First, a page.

Skip to content

I’m Out Of Theories, Answers And Ideas

November 1, 2009
(Photo courtesy The N&O)

I don’t really know what else to say. Watching today’s game was like having your leg pinned in the train tracks with a slow-moving train bearing down. The feeling of impending doom, with no recourse or means to avert it.

That, in a nutshell, is Wolfpack Football.

In what universe should a team lose a game in which they post 538 yards of offense? In which the starting QB throws for 349 yards and FIVE touchdowns? Where your team averages 7.8 yards per play?

All things are possible on Planet Archer…where Defense goes to die. Where the 10-yard cushion is the norm and player confidence drops to all-time lows.

When you watch your team rally to score a go-ahead touchdown with 3:50 and yet are convinced that the game is lost, that’s the essence of N.C. State fandom these days. It’s a sense of dread and despair, and it looks just as palpable on the players’ faces on the field as it is on the faces of fans off it. You know it. I know it. THEY know it.

This game — perhaps more than any we’ve played this season — encapsulates the most frustrating aspect of Wolfpack Football. We have a ACC title-caliber offense that can score points in bunches…and we have a last-place-in-the-Mountain-West caliber defense that can’t stop anyone.

It’s the same old story for Wolfpack Football since the turn of the century: only one phase — offense or defense — can play at a high level, but not both. Philip Rivers never had a great defense to compliment him. Following his graduation, State led the country in defense the following year. State stocked the NFL with defensive talent in the final years of Amato’s time on the sidelines, and when that talent pool dried just as Chuck the Chest was shown the door, one of the league’s best QBs arrived — only to get mated up with this pitiful excuse of a defense you see trot out before you every week.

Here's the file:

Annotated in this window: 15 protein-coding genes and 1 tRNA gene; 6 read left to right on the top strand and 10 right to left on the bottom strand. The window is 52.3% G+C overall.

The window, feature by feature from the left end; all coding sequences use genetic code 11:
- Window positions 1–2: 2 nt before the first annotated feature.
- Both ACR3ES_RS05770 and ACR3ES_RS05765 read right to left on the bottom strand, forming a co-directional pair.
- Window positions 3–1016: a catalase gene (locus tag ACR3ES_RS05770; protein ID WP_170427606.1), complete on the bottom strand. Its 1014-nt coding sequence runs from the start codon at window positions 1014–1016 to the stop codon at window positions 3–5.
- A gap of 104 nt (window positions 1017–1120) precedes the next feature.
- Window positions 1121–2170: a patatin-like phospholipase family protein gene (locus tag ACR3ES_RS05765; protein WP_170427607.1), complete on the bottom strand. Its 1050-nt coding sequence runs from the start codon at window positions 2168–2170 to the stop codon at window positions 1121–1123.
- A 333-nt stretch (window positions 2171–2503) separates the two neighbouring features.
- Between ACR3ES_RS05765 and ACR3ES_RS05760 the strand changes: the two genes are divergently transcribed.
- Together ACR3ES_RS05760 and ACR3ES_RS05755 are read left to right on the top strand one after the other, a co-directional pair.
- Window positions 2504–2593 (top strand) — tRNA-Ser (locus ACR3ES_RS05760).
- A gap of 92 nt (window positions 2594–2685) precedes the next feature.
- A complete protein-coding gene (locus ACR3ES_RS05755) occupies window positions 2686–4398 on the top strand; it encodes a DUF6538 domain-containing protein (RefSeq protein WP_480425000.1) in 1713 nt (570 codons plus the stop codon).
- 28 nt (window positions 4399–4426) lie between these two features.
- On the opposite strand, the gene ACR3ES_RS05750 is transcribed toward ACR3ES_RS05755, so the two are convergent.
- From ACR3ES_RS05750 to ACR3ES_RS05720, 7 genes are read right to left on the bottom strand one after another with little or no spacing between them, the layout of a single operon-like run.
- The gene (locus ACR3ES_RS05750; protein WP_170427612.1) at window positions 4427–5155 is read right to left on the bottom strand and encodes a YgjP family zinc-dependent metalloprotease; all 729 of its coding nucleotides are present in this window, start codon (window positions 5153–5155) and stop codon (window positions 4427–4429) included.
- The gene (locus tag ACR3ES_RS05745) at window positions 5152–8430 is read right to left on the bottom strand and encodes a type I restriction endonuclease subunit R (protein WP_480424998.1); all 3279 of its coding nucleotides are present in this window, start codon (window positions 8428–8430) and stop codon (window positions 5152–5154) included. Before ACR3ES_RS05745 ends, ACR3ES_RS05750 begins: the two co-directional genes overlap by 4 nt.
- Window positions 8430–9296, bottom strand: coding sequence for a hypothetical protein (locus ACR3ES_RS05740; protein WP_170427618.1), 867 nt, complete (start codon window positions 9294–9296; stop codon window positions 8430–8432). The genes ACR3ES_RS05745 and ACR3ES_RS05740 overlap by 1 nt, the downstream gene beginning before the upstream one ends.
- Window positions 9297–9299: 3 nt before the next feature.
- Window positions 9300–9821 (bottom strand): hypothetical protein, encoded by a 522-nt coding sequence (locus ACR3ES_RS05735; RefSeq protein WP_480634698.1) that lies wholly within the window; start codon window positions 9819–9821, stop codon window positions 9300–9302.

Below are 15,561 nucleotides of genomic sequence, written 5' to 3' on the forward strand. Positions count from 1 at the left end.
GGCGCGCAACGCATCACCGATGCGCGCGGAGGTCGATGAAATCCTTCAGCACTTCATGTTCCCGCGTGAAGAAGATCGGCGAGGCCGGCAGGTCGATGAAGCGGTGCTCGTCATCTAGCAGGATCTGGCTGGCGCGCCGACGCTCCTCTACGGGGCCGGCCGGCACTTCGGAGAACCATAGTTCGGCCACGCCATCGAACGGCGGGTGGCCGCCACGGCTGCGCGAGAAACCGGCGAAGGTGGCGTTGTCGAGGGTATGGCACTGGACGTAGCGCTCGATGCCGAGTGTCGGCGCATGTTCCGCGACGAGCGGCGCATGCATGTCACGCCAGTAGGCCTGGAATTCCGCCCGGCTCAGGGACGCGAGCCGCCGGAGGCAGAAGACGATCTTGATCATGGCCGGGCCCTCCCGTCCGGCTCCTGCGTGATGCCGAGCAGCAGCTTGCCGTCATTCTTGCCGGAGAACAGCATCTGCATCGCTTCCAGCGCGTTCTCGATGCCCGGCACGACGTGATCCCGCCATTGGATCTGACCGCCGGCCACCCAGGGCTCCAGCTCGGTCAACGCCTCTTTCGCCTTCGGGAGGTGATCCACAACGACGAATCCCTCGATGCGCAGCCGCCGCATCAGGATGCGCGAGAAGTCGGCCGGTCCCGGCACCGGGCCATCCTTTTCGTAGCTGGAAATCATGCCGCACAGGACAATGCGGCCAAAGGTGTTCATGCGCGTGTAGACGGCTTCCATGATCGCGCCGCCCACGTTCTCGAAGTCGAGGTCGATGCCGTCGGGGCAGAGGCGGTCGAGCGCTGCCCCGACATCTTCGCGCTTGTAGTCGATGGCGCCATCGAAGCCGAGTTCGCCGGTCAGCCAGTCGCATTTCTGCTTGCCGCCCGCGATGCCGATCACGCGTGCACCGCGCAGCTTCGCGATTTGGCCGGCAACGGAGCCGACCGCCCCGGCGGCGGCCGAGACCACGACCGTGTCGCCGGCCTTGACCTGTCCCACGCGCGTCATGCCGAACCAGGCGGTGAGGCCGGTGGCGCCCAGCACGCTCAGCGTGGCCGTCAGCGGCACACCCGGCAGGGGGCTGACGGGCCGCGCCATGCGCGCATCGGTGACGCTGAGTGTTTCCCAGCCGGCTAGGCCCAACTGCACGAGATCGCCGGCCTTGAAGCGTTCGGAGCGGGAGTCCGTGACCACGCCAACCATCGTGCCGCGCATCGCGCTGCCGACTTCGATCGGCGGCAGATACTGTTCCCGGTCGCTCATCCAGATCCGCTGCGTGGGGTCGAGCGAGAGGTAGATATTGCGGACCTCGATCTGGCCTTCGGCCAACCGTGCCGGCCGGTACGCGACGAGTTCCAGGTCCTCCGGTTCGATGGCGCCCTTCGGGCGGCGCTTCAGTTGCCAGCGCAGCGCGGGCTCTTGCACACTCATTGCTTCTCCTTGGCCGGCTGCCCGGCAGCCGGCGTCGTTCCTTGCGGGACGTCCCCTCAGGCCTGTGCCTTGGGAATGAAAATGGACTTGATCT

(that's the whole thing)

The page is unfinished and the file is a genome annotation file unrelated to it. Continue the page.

Yeah, State’s defensive backfield is thin. The whole team is. Nearly 12 percent of the team is lost for the year to injury. But that’s no excuse for the poor defensive effort we see every week. Enough with telling us how the players didn’t execute the scheme, coach O’Brien…it would take perfect execution on every single play JUST to generate a few three-and-outs. The players are executing the 10-cushion on the corners just fine as far as I can see. The players are doing what the coaches are asking them to do. I think they’re as baffled as we are as to why they constantly are put into position to fail. Setting up off the ball on 3rd and short, gift wrapping the 5-yard slant EACH and EVERY time. When Thad Lewis of Duke can’t wait to run back to the press to tell them how State fell right into their hands, showed everything in the game that State did on film and made it child’s play to march up and down the field, THAT’S coaching. NOT execution.

Assuming the same results are in store the rest of the year, there are some tough decisions looming for O’Brien ahead. He’s made his bed with Archer, calling out his players and shifting the blame away from his defensive coordinator. The excuses are wearing thin and there’s only so much time before the fans shift their ire from Archer to him. The more O’Brien hunkers down in this matter and refuses to acknowledge the defensive coaching as a problem, the more he will alienate himself from the fanbase.

Advertisements
No comments yet

Leave a Reply

Fill in your details below or click an icon to log in:

WordPress.com Logo

You are commenting using your WordPress.com account. Log Out / Change )

Twitter picture

You are commenting using your Twitter account. Log Out / Change )

Facebook photo

You are commenting using your Facebook account. Log Out / Change )

Google+ photo

You are commenting using your Google+ account. Log Out / Change )

Connecting to %s

%d bloggers like this: